This post tells the story of my brief experience of the chicken farm in Cambodia. This, of course, isn’t the agricultural kind. But a slang name for a gushing supply of young women.
Unfortunately, neither of the above are much of a reflection of the Cambodia chicken farm.
I’d been relaxing all night trawling the bars all night and made one final stop on 136 street for a game of pool. With my friend having left an hour ago, I was in the company of a hoochy in a see through dress that showed off her slender body and black knickers.
She’d been twerking next to the pool table all night to catch blokes’ attention. And now at 4am she was trying to persuade me to take her back to my hotel. ‘I suck you so good,’ she said seductively with a lip of her lips. It was tempting, and I was considering a three way with her and a ladyboy friend, which for all intents and purposes would have been a first and something of a laugh, when my earlier departed pal rang me.
‘Mate, I’ve found it, I’ve found the rotter,’ he said in a frantic cockney rasp. ‘It’s called the chicken farm.’
A tuk tuk driver had enlightened my friend to this so-called chicken farm, a supposed endless well of young freshies that only the locals frequented.
‘Best of all, they’re cheaper than the bars,’ he added enthusiastically. ‘I’m not going on my own, you can come with me.’
Well, with an off like that, how could I refuse. Naturally I was sceptical, and knew to take with a shovel full of salt any directions from local cabbies.
Never the less, I figured it would get me away from my temptation to experiment with the bar girl and her pal. So I took up his offer.
I’m not sure what I was expecting, but the metaphor of a chicken farm at least conjures up the image of a room with a dozen or so sweaty, scruffy slatterns all squashed inside.
Oh, if that had only been the case. After five minutes of riding the tuk tuk away from the river front, the driver pulled up on a secluded Phnom Penh city street.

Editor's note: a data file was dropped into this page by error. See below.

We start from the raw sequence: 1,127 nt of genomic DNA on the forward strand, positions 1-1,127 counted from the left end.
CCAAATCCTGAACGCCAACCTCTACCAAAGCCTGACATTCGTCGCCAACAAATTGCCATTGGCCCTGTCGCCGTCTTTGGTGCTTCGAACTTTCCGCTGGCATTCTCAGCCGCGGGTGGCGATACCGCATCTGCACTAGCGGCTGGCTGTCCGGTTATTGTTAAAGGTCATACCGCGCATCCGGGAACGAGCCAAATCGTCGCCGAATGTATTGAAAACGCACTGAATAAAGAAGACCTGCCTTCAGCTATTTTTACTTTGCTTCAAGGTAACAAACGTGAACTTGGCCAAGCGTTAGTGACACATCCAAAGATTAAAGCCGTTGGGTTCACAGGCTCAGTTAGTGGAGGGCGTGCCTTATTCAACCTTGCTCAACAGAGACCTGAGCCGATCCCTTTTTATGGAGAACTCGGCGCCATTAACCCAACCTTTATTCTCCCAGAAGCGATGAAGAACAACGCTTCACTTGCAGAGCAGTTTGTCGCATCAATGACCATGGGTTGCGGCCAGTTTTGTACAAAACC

At 4am it was deserted. A few cars parked. Rubbish lining the pavements.
‘Where’s the chicken farm the?,’ asked my mate. ‘Wait, wait, it’s coming,’ replied the tuk tuk driver.
Well, this was going to be interesting.
A minute later a motorcycle pulled up behind the tuk tuk. Riding pillion were two young girls.
The tuk tuk dragged them both over to me and mongerer. ‘Here, here is chicken,’ he beamed.
Stood before us were two averagely attractive young girls. One was tall, with a greta, womanly body. The other was petite, thin and clearly didn’t want to be there.
The driver explained that they were Vietnamese. Why do they speak Khmer? ‘Oh, they from the border.’
He said they had been in Phnom Penh for one day. ‘They’re fresh and clean. Not like girls from bars.’ Ok….
And why does the small girl keep shaking her head and saying no when she sees us? ‘She’s shy, she’ll be good in room’.
He then yelled at the small, reluctant girl, who responded by turning her head in disgust.
My friend attempted to make conversation with her. She turned away and spat on the ground.
This rebuttal meant we focused our attention on the other, more developed girl. Her skin was pale, hair dark, eyes bright – and to e fair, she looked very clean and fresh.
She spoke good English, but was keen to speak little enough so that the driver didn’t realise.
‘Do you deepthroat?’ I asked. Well, there’s no point being shy, and motioned with a hand to my mouth.
Her smile droped now, and she turned away making a mock wretching motion. Cute, I thought, she’ll need teaching.
Despite all this I wouldn’t have minded a go on Vietnamese / Khmer chicken.
But the real deal was the asking price. Forty dollars – the same rate as an experienced and willing wench from a bar. And it was clear that the tuk tuk driver, motorcycle driver who delivered them, and who knows who else were going to be getting cuts of this.
So we made our excuses, got out and left. The tuk tuk driver followed us as we walked and insisted we go to chicken farm two, to see more. I had no intention of buying any chickens, not from this guy at least, but we jumped in and he drove us to a large cream coloured apartment block that looked more like a hopsital.
He told us to wait while he went inside. A quick check on Google Maps releaved we were within about 500 metres of the river front. Great, I thought.
At that point, me and my disappointed pal, both knew what to do – we scampered out of the tuk tuk and legged it. Me in flip flops and him, beer belly, stubby legs and worse for wear through drink, running like two mad barangs down a deserted Khmer street.
We never did see that touting tuk tuk driver again. Maybe he forgot about his two guests and plucked a chicken himself. Maybe he came back out and flew int a fit of rage after seeing we’d fled without paying him a penny and spent the rest of his night looking for us.
But at least he’ll have a story to tell.
I’ve now discovered that the Cambodia Chicken Farm is in fact located in Sihanoukville. Their may be a chicken farm in Phnom Penh, but as yet I haven’t found it – perhaps the roundabout after dark is the closest there is.
Looks like Sihanoukville is the next stop for my adventure into chicken farming…